With the final preparations complete – in the form of an episode of down-time – Eureka Seven is finally ready to begin its ultimate confrontations. Renton is going beyond the Great Wall to find out some kind of truth, Stoner and Holland are preparing their expose of the Coralians and Eureka, and Dewey is planning his own operations to bring an end to the Coralian “threat.” The shift in focus is established with a new opening theme tune, probably the best of the series’ four themes. The theme tunes and credits sequences have throughout the series tonally reflected what is happening – the third, the punk-esque To the Centre of the Sun, played through the series’ impetuousness and kicking out – and now Sakura, the fourth theme, comes with its very heroic and spiritual sound for the show’s climax – established as something that must be religious.
While the A-plot of Eureka Seven episode 38 continues the story of Dewey’s coup d’etat and how it has put Stoner and Holland on the back foot, the more interesting story is the B-plot of Renton and Eureka trying to reconcile after an argument. In a recent article about Captain Earth I discussed how a real high point of the series was its treatment of the alien child Teppei’s relationship with his biological father, who he had never seen in his life. Teppei was presented as so alien he could not comprehend why it mattered that he met his father, and why this man was so attached to him. It was a strong episode, approaching a stock mecha plotline (of the alien prince, or the half-alien half-human such as Eiji from Layzner – with whom Teppei’s father shared a name) from an interesting, more human perspective. Eureka Seven 38 approaches the same plot with the benefit of almost 40 previous episodes to build up its concept of a relationship between the human and the alien; it is by now the most important theme of the story, and that finally it comes to the foreground in plain terms continues to drive on a steadily-building sense of tension.
The William Baxter episode of Eureka Seven offered an, at the time, different take on religion within a setting which had hitherto presented it in skewed terms. It presented personal faith – a desire to do right – as something linked to self-reliance and isolation, as opposed to a view of organised religion that was intractable, morally apart from society (in the episode in which Renton encounters a conflict surrounding medical treatment going against religious views) and most of all viewed with suspicion. Even as Holland works to help the Voderak and save Norb from Dewey, it is out of a sense of humanitarian duty and the need for information and allies – he is standing up, where it is profitable, for people. Yet episode 37, the first half of which is an extended debate between Norb and the eccentric scientist Greg Egan, sees Holland apparently embracing the Voderak viewpoint.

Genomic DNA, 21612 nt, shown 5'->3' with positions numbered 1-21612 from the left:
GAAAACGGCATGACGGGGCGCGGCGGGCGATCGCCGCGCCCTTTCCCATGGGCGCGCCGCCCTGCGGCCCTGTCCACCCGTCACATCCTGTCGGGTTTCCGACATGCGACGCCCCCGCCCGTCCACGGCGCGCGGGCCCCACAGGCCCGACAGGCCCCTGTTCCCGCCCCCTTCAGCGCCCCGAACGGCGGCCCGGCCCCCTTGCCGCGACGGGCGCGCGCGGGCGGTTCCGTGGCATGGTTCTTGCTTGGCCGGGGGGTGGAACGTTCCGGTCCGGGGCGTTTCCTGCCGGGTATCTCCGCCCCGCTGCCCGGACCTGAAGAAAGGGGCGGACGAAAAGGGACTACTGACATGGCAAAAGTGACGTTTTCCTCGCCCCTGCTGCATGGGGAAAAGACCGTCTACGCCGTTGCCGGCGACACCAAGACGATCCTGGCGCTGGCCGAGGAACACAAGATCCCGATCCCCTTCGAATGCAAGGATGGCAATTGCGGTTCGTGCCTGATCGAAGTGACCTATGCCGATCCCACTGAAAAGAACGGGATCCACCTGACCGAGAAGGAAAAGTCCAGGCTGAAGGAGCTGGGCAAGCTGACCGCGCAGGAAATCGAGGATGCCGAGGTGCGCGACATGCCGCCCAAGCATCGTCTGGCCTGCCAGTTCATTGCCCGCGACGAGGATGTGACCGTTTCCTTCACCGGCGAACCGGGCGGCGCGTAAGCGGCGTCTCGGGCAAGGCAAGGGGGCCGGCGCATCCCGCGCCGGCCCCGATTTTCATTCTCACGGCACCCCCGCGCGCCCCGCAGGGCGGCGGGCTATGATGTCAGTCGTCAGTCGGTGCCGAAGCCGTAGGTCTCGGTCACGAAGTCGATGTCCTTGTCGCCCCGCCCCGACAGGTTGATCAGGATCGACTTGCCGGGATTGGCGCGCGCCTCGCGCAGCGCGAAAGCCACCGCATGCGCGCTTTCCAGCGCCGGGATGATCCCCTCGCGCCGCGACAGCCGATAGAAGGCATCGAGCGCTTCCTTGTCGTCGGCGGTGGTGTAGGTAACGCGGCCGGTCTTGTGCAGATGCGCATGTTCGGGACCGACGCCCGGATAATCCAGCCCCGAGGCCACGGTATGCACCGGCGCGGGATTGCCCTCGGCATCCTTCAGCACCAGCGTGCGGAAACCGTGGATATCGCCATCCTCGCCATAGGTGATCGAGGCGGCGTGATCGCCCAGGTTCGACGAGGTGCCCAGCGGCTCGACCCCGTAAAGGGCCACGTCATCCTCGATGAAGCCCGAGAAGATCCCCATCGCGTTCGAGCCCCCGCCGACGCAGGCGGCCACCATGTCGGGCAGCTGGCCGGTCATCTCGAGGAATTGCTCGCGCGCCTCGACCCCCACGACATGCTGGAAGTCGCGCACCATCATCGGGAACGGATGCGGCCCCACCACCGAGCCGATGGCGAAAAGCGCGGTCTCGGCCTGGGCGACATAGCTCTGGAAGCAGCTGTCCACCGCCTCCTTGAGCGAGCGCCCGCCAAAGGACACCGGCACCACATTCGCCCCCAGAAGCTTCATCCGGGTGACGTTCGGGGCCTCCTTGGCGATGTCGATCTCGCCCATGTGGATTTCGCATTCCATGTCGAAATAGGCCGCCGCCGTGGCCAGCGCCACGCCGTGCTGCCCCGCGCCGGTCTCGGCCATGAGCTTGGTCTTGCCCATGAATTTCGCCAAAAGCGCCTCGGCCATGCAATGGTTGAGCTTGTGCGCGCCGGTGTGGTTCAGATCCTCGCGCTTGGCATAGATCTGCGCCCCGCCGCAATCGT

The first episode of the 2014 animé Captain Earth promises, in its title card, that “everything will be obvious soon” – indeed, compared to its natural comparison-points in studio Bones’ other mecha animé Eureka Seven and Rahxephon it is forthright and straightforward in its worldbuilding and conflict. Enemies – Approaching Earth Objects – have attacked Earth in the past and are doing so now, and this time humanity has created a machine to fight them on an equal footing. From this introduction to the concept there are hints of a more in-depth plot – factions exist within the human governments who seek a solution to the alien problem other than using fighting-machines (the “Ark Faction”), and the motivations of the enemies are still fairly uncertain – but as an introduction to a new world – and indeed a new take on a very established concept – it takes an approach that proceeds at a rapid pace to build up its revelations.
Episode 36 of Eureka Seven is arguably archetypal in its structure – a slow-paced chapter of the ongoing story that clarifies, in a fashion, both past and current mysteries. It follows the formula of many episodes in this way – presenting a series of character portraits that modify the viewer’s preconceptions and opinions both via dialogue and unspoken action. Its first half offers, in sequence, insights into Dewey, Norb, Eureka and Holland – all of which are focused on cutting through mystique or mystery to explore a unified theme for the episode of identity and honesty. In some ways Eureka Seven uses character development as its “enemy of the week” – a series like Rahxephon uses each physical enemy, in the form of the alien rock-monster Dolems – to explore a character flaw or interaction. Eureka Seven, by contrast, presents the characters’ crises and failings as its conflict points, eschewing the actual robot conflict that might be used by other mecha animé to hash out disagreements for physical, in-person, confrontation or action.